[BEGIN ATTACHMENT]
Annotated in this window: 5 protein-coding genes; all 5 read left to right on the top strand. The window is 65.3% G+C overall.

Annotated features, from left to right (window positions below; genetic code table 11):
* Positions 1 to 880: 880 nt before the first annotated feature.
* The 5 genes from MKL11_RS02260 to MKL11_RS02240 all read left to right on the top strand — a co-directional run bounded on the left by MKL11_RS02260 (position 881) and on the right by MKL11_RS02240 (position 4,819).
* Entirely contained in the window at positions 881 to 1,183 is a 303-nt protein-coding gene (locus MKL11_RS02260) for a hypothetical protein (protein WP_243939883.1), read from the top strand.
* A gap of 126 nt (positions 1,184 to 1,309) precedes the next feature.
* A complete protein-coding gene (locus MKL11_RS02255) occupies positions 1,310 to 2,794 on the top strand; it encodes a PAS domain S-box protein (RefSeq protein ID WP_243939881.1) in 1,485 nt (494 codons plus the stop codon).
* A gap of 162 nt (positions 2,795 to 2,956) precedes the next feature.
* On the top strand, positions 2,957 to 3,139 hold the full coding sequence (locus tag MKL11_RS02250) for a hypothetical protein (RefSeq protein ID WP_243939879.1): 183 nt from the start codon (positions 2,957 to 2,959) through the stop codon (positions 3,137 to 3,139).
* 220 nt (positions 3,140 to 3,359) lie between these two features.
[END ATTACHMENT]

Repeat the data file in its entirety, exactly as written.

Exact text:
Annotated in this window: 5 protein-coding genes; all 5 read left to right on the top strand. The window is 65.3% G+C overall.

Annotated features, from left to right (window positions below; genetic code table 11):
* Positions 1 to 880: 880 nt before the first annotated feature.
* The 5 genes from MKL11_RS02260 to MKL11_RS02240 all read left to right on the top strand — a co-directional run bounded on the left by MKL11_RS02260 (position 881) and on the right by MKL11_RS02240 (position 4,819).
* Entirely contained in the window at positions 881 to 1,183 is a 303-nt protein-coding gene (locus MKL11_RS02260) for a hypothetical protein (protein WP_243939883.1), read from the top strand.
* A gap of 126 nt (positions 1,184 to 1,309) precedes the next feature.
* A complete protein-coding gene (locus MKL11_RS02255) occupies positions 1,310 to 2,794 on the top strand; it encodes a PAS domain S-box protein (RefSeq protein ID WP_243939881.1) in 1,485 nt (494 codons plus the stop codon).
* A gap of 162 nt (positions 2,795 to 2,956) precedes the next feature.
* On the top strand, positions 2,957 to 3,139 hold the full coding sequence (locus tag MKL11_RS02250) for a hypothetical protein (RefSeq protein ID WP_243939879.1): 183 nt from the start codon (positions 2,957 to 2,959) through the stop codon (positions 3,137 to 3,139).
* 220 nt (positions 3,140 to 3,359) lie between these two features.